7. Euro regulator calls for delay to virtual currency exchange anti-money laundering regime

EU law makers should step back from plans to subject virtual currency exchanges and digital wallet providers to anti-money laundering (AML) regulations from the beginning of next year, the European Banking Authority (EBA) has said.

The regulator said that more time is needed to implement a legal framework across EU countries and that without a postponement until “26 June 2017, at the very earliest” for the introduction of the regime, businesses would have little time to adapt to the regulatory requirements.

The EBA’s new opinion (9-page / 164KB PDF) was issued in response to plans outlined earlier this summer by the European Commission. The Commission wants to update the Fourth Anti-Money Laundering Directive (AMLD4) to bring virtual currency exchange platforms (VCEPs) and custodian wallet providers (CWPs) within the scope of the framework.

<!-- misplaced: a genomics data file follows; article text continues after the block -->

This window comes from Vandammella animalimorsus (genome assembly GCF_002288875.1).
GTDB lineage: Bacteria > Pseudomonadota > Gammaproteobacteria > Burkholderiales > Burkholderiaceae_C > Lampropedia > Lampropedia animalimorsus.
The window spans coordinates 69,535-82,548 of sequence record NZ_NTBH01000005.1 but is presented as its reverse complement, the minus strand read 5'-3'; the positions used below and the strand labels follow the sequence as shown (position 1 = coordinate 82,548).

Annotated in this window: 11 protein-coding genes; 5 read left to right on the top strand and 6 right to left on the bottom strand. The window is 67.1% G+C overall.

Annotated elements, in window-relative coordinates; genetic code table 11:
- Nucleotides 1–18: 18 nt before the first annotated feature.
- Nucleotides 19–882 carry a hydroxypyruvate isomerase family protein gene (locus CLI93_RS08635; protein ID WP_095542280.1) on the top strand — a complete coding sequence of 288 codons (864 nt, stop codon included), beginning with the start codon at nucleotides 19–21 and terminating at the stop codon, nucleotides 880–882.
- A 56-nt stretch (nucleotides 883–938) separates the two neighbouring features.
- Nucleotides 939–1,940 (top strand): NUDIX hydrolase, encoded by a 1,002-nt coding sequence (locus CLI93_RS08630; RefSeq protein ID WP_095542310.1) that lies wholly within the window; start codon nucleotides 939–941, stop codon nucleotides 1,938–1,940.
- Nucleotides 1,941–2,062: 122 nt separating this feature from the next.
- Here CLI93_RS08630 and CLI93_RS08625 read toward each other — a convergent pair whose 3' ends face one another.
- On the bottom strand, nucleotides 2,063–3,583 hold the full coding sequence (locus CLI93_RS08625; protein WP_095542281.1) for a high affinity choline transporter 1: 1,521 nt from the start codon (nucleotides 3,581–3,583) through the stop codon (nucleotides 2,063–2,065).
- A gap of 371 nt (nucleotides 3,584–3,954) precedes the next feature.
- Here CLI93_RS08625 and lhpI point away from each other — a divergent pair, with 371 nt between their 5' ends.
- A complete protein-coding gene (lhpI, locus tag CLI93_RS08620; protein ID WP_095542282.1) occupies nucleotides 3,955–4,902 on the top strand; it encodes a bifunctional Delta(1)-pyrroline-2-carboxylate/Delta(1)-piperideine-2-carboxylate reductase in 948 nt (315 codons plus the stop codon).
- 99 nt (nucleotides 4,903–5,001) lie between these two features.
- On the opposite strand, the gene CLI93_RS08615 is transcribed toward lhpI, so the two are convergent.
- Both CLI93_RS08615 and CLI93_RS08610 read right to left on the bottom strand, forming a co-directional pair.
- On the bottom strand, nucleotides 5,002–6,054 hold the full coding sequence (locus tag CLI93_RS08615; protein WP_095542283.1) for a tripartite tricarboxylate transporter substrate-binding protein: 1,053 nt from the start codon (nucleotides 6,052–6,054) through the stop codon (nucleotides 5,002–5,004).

8. Bitfinex: Cause of Bitcoin Hack Still ‘Unknown’

Nearly two weeks after losing more than $60m in customer funds, Bitfinex reports it has not yet identified how the theft was carried out.

In a statement released earlier today, the exchange reported it had hired Ledger Labs, a blockchain consultancy previously contracted by ShapeShift following its own cybersecurity problems, to both investigate the theft as well as perform a balance sheet audit.

Bitfinex further said that it is “reassessing” storage options in light of the hack. The incident would force the exchange to impose a 36% haircut on customer holdings, a move that continues to stoke controversy.

9. Morocco Bans Skype, WhatsApp, in VoIP Crackdown by State ISP

After first being announced in January, Morocco began enforcing its ban of “Voice over IP”, or “VoIP,” on mobile devices, in a move that prevents conventional Moroccan smartphone users from using popular video call programs like Skype, WhatsApp, Viber, and more.